IYA2009 Updates

Media mentions for the International Year of Astronomy, 2009 follow a rundown of project updates:

To begin with, two parliaments have enjoyed astronomical imagery in their buildings – those of Iran and Spain. Speaking of images, The World at Night (which has put out a newsletter) creator Babak Tafreshi won the 2009 Lennart Nilsson award, jointly with Cassini’s Image Director. Of course amateurs can start making images of their own with the Galilean Nights public observing session coming up. For that you might need a telescope, why not buy a signed Galileoscope like one of these? Or maybe make one as 100 Turkish amateur telescope grinders did in a five day course. Then you can observe as 21 girls did in the Universe Quest summer camp (the IYA2009 is committed to improving levels of female participation in astronomy, as a new forum demonstrates). Of course seeing celestial sights is something to make a song and dance about, as this guy knows, but there’s also a more serious side – professional astronomy, as a new film, which this lady helped make, demonstrates (one of a number of French language astronomy things out there). IYA2009 has opened a Venice portal, courtesy of UNESCO, and has begun celebrating another portal on the universe – astroparticle physics, which is celebrating one hundred years of operation this month. Three projects have attained official Special Project status – the lives of Galileo history of astronomy comic, pictures to listen to performances of The Planets by and Scienceface, bringing science videos to the masses. To ensure the masses are listening, quizzes like this one in the New York Times have been strategically placed on the internet…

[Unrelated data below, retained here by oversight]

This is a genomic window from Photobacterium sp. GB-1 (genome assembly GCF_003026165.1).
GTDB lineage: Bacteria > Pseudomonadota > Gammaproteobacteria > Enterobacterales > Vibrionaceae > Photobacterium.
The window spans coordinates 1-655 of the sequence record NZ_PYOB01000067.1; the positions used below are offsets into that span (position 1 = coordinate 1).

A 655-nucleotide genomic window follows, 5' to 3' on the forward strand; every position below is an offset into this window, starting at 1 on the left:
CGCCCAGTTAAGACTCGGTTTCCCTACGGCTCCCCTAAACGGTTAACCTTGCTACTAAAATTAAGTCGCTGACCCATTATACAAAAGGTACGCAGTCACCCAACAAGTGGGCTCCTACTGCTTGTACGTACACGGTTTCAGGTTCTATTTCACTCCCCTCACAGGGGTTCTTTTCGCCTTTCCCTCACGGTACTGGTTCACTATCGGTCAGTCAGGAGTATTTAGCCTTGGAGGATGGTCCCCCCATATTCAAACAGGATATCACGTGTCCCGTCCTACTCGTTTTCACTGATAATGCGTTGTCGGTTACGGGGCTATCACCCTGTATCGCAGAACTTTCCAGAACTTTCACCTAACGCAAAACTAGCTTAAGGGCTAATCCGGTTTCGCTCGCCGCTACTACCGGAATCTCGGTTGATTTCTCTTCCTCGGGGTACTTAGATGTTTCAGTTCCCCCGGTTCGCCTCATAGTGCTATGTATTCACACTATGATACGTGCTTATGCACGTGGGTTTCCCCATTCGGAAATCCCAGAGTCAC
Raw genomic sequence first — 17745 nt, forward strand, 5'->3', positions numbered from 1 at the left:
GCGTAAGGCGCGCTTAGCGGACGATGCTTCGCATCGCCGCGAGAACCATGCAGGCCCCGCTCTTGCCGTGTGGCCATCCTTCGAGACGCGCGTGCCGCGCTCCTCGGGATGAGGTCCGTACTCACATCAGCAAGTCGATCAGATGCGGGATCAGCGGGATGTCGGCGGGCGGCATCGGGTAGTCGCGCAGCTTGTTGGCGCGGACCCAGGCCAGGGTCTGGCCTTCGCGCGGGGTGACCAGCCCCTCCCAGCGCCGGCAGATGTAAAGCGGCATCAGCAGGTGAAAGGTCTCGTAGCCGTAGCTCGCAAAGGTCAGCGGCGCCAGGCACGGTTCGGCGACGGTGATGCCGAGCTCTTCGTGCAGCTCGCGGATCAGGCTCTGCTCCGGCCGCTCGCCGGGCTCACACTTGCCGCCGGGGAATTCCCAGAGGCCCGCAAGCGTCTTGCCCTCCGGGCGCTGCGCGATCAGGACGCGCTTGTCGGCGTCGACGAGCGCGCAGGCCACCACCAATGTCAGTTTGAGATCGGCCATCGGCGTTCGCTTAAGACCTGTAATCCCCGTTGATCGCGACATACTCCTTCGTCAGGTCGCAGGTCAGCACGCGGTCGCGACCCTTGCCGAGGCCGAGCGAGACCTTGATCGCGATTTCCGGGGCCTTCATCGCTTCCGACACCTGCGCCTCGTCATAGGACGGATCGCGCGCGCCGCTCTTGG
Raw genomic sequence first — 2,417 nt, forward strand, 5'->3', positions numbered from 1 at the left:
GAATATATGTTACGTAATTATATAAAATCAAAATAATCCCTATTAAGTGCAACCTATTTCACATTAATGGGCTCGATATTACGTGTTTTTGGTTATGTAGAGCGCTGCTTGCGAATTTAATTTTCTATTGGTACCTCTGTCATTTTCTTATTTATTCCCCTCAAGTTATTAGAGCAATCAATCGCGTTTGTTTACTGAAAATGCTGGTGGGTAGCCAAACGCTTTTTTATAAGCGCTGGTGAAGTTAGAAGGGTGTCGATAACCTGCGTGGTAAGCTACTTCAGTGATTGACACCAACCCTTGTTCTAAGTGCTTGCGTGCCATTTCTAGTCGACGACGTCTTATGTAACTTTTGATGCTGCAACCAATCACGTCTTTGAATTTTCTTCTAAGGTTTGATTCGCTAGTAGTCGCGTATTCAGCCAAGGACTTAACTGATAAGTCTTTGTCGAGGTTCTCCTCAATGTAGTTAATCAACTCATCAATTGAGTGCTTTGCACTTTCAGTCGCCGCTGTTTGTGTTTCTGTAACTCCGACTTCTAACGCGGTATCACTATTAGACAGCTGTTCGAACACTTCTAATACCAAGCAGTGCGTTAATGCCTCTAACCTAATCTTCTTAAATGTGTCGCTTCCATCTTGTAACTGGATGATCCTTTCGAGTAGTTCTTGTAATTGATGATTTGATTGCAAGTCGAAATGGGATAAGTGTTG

In the media mentions, Galilean Nights are here again, as is the TWAN creator’s award, both courtesy of Sky and Telescope. The Universe Quest project gets an article in a National Science Foundation publication. The Times of India writes about an observatory’s quest for UNESCO World Heritage Site status. Joburg.com advises all Johannesburg residents to look at the skies and the Examiner.com has a similar message for home schooled children.

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